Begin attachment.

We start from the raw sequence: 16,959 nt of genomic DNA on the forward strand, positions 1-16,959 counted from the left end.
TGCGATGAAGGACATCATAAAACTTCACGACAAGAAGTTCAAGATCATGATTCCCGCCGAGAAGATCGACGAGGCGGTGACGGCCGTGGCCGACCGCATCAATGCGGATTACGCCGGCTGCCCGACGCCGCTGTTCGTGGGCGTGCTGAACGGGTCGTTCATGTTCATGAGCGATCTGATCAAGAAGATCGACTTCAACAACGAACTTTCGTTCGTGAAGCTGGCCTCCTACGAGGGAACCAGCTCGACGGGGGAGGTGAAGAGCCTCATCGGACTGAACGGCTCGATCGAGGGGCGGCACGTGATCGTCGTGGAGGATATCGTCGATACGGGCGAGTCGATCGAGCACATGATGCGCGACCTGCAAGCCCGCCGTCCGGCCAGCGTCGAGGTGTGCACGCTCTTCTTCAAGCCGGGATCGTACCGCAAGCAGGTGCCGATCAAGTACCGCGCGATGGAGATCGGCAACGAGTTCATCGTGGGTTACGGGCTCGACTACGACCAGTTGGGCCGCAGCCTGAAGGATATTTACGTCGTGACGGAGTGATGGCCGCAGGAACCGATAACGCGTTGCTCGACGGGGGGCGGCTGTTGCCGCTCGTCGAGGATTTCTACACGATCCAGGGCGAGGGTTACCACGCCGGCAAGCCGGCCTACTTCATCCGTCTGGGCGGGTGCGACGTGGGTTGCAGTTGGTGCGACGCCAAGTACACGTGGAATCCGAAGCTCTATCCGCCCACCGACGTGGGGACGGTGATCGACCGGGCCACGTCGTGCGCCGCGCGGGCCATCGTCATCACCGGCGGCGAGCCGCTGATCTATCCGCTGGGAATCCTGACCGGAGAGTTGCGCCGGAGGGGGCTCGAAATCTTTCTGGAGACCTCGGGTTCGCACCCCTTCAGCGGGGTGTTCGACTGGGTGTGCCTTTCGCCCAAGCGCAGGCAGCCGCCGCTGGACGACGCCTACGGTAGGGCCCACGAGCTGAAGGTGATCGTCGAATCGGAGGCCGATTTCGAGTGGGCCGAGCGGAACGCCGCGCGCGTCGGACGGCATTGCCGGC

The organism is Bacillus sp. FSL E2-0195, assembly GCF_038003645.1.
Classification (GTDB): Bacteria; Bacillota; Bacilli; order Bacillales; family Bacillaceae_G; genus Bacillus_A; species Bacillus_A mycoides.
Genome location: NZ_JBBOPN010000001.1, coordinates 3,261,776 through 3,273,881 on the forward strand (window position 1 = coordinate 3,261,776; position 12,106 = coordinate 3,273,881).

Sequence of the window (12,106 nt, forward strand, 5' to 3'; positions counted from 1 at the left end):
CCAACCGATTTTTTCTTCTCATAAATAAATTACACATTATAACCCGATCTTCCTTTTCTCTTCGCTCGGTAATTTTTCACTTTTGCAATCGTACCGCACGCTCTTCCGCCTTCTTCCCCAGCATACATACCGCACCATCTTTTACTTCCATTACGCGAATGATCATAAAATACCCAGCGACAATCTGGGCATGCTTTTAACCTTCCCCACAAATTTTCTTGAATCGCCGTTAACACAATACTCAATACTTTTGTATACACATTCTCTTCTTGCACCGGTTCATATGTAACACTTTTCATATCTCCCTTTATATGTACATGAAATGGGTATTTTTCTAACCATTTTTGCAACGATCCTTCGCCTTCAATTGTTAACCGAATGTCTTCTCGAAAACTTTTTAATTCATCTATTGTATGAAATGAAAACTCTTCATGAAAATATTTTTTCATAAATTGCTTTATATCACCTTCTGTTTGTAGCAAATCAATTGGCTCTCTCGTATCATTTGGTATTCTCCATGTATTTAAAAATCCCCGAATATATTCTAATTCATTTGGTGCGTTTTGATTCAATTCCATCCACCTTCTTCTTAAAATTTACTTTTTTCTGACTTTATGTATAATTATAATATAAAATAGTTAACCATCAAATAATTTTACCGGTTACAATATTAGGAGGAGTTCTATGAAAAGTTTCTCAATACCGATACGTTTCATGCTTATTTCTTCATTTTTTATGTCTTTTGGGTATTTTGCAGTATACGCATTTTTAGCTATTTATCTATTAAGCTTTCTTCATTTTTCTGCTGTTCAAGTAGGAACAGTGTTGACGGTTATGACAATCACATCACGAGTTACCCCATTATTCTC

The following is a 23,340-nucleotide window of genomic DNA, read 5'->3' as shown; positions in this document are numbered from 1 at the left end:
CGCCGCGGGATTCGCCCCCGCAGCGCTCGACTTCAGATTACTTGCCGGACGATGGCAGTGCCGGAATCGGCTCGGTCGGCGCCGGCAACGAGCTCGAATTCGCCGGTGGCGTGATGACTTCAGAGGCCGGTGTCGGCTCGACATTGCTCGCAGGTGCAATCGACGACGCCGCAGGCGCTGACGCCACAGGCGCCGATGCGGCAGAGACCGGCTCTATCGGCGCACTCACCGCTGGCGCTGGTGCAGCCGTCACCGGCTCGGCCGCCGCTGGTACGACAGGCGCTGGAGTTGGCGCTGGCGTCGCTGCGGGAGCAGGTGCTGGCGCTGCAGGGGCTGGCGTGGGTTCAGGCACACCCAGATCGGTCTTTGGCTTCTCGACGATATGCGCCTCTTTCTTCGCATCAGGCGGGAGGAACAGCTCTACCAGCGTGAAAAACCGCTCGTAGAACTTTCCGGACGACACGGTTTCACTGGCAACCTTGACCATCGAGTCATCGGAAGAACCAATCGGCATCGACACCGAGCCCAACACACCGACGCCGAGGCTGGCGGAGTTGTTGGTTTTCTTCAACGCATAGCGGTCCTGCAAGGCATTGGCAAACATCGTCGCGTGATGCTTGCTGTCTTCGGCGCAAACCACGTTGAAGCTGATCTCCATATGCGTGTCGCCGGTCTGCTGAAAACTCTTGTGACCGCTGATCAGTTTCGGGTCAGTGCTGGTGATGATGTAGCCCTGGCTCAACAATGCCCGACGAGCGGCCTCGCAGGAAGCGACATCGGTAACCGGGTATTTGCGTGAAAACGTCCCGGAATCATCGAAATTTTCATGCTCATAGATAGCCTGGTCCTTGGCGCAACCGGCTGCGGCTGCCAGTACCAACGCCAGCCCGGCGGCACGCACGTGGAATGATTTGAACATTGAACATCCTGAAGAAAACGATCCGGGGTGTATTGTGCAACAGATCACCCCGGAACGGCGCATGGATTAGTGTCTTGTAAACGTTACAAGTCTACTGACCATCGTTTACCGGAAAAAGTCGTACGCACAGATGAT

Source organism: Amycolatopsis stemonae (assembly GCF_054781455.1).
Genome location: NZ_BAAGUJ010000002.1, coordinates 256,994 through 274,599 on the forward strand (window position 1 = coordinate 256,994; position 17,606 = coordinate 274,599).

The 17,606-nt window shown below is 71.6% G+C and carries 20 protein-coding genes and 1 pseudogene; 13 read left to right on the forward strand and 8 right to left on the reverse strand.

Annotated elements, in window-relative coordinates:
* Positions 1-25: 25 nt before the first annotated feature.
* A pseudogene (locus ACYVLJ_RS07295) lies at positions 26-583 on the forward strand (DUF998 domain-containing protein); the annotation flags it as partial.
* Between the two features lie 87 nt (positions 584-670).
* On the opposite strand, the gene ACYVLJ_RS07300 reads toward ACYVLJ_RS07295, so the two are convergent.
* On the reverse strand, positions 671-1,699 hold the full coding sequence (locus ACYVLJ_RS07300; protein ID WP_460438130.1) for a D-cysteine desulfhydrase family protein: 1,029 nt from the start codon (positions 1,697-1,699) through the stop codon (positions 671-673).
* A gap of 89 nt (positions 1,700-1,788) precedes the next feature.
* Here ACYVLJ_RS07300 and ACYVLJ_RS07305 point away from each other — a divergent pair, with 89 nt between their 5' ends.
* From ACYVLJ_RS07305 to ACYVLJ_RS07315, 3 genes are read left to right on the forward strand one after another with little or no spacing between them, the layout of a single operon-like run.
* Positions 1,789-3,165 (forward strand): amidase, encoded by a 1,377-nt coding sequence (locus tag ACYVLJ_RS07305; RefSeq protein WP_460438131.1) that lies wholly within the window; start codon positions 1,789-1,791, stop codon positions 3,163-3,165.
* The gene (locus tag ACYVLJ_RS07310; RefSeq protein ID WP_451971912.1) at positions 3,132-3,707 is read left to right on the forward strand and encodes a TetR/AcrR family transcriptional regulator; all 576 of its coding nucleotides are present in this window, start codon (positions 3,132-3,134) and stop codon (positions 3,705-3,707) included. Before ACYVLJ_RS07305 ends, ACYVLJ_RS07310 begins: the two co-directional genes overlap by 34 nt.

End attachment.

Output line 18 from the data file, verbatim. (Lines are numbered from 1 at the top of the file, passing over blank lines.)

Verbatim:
* On the reverse strand, positions 671-1,699 hold the full coding sequence (locus ACYVLJ_RS07300; protein ID WP_460438130.1) for a D-cysteine desulfhydrase family protein: 1,029 nt from the start codon (positions 1,697-1,699) through the stop codon (positions 671-673).